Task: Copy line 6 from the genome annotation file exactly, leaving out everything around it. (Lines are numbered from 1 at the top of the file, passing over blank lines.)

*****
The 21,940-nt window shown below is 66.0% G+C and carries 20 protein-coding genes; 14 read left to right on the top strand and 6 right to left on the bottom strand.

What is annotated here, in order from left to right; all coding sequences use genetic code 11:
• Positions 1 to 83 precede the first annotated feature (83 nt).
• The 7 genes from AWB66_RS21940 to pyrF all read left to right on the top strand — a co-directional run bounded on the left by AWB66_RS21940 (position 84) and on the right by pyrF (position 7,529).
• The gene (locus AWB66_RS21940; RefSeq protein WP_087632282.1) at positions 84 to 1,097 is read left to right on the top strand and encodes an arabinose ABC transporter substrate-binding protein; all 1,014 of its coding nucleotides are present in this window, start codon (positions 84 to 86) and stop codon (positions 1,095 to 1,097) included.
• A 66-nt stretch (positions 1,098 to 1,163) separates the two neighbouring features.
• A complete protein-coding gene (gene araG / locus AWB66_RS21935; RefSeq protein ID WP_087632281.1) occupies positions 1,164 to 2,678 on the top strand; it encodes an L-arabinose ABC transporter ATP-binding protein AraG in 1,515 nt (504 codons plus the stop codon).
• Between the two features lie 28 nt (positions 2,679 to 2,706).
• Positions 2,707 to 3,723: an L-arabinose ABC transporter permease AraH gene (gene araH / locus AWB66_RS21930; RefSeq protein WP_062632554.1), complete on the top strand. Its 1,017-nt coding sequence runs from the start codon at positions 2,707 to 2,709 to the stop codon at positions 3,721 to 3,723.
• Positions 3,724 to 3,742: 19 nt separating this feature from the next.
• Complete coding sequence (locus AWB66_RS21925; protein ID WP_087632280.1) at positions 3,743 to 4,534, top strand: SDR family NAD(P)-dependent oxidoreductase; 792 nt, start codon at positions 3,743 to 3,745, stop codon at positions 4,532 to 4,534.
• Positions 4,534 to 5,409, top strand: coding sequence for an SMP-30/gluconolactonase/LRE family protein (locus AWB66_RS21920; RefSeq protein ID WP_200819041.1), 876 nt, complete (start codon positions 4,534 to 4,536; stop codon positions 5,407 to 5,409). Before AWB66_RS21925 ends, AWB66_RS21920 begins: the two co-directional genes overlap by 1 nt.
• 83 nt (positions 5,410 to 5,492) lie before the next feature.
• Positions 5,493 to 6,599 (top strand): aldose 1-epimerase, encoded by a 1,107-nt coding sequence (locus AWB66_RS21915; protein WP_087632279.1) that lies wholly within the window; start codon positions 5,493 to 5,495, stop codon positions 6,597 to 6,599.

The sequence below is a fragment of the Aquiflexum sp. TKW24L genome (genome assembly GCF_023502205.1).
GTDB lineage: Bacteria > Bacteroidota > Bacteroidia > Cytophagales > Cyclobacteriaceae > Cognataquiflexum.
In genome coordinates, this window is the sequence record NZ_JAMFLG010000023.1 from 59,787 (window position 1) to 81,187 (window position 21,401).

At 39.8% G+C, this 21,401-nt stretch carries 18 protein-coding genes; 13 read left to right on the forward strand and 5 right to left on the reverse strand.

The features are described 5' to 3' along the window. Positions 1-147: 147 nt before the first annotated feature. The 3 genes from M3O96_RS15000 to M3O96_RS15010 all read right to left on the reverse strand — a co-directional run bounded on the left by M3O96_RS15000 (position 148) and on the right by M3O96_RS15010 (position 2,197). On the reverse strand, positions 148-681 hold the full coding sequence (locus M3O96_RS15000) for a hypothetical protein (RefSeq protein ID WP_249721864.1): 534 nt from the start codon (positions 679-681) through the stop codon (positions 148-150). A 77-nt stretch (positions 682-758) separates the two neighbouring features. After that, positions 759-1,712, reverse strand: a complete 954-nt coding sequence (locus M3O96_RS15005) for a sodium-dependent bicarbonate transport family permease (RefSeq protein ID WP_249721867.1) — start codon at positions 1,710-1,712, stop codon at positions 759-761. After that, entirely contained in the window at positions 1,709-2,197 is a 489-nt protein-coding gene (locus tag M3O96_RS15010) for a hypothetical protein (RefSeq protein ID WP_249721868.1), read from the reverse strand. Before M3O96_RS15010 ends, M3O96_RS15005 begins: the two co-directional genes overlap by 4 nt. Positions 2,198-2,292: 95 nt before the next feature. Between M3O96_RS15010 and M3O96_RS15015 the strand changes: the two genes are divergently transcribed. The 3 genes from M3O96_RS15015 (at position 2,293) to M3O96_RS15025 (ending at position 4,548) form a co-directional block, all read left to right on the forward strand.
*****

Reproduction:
• A 66-nt stretch (positions 1,098 to 1,163) separates the two neighbouring features.